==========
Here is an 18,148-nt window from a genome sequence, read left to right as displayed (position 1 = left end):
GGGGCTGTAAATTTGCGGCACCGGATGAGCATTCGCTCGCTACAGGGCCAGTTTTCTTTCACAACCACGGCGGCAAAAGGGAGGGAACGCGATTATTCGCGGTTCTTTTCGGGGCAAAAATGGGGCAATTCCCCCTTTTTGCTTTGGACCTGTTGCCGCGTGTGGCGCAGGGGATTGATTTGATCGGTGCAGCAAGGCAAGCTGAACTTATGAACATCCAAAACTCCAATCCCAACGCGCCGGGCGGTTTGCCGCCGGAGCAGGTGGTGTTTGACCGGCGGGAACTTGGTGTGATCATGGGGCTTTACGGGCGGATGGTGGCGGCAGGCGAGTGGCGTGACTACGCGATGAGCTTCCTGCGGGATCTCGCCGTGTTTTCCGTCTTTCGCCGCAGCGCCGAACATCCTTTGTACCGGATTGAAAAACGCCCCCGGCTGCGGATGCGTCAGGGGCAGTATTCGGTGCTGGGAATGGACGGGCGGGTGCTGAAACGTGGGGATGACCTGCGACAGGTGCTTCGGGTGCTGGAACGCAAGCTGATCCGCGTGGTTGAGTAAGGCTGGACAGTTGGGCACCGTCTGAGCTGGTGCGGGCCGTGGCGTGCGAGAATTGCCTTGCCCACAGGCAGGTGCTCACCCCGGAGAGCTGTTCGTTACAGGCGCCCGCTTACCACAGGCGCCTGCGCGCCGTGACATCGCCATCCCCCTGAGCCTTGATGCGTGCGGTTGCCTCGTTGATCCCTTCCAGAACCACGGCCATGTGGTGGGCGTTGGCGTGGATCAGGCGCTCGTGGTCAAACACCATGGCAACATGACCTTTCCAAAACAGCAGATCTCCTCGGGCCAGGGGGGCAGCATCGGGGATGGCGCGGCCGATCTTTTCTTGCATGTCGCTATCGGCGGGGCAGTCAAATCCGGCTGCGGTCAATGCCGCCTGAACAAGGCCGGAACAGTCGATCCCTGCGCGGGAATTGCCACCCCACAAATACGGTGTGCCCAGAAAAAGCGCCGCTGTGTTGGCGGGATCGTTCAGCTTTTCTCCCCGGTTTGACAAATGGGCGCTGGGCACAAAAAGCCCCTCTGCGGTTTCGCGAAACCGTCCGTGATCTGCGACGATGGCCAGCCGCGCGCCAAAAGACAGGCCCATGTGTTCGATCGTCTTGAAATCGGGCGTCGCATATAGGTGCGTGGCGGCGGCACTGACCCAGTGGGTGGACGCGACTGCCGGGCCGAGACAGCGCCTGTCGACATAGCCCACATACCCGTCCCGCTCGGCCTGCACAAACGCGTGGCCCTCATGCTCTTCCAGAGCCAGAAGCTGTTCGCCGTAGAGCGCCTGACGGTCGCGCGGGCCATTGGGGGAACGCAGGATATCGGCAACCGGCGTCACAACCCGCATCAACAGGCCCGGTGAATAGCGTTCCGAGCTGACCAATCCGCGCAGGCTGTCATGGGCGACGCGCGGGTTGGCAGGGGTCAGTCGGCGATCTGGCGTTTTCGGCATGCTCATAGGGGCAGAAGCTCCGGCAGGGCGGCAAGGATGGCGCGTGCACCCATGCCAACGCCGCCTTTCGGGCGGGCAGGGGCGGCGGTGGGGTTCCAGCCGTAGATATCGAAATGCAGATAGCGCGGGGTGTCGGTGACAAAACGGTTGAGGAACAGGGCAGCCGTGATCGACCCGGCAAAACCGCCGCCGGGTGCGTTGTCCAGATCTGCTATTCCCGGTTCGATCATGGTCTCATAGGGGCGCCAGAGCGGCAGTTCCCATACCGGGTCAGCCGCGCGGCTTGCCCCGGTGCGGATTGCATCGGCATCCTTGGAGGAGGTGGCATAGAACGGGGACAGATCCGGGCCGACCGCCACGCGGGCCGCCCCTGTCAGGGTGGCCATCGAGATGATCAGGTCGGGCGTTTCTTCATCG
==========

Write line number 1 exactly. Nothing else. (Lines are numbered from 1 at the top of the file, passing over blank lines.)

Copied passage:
Here is an 18,148-nt window from a genome sequence, read left to right as displayed (position 1 = left end):